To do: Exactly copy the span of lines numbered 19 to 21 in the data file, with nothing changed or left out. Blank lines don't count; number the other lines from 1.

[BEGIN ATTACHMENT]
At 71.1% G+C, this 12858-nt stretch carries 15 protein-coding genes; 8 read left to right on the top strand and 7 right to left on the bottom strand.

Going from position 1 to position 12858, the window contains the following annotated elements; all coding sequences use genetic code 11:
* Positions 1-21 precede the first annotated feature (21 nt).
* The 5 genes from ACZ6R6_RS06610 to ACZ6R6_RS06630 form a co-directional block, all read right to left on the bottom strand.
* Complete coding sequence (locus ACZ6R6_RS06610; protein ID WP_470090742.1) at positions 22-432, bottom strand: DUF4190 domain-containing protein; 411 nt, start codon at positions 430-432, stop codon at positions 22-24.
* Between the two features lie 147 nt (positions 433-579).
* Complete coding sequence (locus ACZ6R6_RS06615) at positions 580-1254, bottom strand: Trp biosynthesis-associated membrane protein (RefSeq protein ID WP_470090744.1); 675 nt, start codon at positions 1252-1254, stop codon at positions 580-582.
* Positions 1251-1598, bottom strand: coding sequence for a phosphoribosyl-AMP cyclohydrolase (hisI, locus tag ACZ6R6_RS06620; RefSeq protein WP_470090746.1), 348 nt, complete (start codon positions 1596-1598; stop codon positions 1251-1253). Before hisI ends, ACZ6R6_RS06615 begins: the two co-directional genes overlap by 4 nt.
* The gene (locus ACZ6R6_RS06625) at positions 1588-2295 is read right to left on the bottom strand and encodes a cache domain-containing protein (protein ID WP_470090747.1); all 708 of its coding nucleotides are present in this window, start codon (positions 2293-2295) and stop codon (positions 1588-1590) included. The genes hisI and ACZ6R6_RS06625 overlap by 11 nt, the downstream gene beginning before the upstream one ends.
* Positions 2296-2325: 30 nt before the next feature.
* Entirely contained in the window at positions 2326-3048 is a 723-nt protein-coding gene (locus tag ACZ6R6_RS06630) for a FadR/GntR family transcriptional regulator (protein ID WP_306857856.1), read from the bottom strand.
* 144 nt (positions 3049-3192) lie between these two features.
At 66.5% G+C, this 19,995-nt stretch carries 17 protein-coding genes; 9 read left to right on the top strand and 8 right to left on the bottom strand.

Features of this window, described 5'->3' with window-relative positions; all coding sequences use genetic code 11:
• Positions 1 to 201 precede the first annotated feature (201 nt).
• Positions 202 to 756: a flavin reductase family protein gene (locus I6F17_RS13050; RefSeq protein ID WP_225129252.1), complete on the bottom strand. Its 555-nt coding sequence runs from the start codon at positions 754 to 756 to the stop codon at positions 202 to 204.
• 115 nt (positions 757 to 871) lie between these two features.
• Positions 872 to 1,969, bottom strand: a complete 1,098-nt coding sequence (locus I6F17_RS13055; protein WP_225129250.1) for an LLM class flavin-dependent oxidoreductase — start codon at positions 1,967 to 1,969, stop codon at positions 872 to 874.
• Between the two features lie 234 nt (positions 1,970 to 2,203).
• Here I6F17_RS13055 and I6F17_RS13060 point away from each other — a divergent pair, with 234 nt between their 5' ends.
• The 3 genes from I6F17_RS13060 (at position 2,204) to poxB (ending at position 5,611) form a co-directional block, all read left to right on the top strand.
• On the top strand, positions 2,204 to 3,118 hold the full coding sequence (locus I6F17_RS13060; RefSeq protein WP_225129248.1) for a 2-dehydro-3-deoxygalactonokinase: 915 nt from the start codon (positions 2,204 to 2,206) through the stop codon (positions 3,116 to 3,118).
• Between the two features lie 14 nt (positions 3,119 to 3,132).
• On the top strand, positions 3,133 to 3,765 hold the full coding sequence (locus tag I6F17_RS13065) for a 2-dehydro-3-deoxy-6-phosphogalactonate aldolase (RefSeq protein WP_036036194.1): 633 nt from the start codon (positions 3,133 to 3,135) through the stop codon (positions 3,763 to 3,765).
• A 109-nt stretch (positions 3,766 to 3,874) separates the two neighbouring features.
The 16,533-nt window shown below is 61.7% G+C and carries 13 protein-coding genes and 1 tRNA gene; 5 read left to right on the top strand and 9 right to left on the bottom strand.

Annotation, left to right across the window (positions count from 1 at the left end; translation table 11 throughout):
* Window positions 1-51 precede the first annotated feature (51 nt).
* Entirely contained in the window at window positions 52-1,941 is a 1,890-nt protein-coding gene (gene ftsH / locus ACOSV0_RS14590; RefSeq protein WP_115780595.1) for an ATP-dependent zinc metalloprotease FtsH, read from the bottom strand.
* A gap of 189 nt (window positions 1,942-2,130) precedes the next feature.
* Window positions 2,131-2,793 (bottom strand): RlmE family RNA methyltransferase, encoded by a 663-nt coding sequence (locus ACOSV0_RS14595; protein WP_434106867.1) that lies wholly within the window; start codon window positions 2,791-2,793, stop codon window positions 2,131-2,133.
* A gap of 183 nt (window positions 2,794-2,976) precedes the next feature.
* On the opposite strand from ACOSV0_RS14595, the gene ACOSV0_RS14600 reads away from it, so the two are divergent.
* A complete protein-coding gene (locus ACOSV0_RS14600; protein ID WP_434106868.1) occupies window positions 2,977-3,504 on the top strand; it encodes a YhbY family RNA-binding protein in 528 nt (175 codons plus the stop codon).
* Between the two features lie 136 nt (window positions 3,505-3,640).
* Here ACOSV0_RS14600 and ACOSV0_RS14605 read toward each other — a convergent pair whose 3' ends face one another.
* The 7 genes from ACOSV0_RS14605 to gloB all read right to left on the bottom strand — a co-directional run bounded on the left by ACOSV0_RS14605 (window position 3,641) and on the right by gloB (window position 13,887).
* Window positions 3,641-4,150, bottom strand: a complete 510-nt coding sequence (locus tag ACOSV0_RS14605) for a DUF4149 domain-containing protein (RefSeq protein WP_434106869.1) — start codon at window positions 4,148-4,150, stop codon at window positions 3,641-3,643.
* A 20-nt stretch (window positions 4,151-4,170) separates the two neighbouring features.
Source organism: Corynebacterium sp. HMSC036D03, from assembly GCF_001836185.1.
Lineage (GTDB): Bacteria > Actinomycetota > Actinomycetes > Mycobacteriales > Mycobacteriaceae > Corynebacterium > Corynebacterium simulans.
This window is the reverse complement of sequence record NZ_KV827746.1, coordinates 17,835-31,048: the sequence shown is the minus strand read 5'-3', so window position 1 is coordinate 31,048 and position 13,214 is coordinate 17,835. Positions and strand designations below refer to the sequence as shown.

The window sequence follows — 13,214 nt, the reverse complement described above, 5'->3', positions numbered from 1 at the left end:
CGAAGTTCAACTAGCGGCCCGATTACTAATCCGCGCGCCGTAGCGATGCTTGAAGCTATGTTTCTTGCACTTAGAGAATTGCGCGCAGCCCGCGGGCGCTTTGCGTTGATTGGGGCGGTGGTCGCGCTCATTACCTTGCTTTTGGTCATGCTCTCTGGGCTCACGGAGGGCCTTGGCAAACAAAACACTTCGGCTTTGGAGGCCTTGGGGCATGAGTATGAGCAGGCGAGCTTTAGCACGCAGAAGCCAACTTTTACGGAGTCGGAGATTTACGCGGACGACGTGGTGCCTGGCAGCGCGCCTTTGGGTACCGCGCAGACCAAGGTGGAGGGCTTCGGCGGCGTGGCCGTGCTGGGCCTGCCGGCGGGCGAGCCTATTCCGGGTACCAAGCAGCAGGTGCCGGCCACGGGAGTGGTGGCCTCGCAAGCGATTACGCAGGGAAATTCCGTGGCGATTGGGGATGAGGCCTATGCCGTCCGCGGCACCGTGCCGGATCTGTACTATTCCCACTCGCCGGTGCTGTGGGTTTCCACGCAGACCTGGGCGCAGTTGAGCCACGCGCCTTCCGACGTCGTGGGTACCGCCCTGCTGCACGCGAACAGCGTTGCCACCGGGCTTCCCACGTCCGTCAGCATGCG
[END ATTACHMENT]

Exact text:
• Between the two features lie 234 nt (positions 1,970 to 2,203).
• Here I6F17_RS13055 and I6F17_RS13060 point away from each other — a divergent pair, with 234 nt between their 5' ends.
• The 3 genes from I6F17_RS13060 (at position 2,204) to poxB (ending at position 5,611) form a co-directional block, all read left to right on the top strand.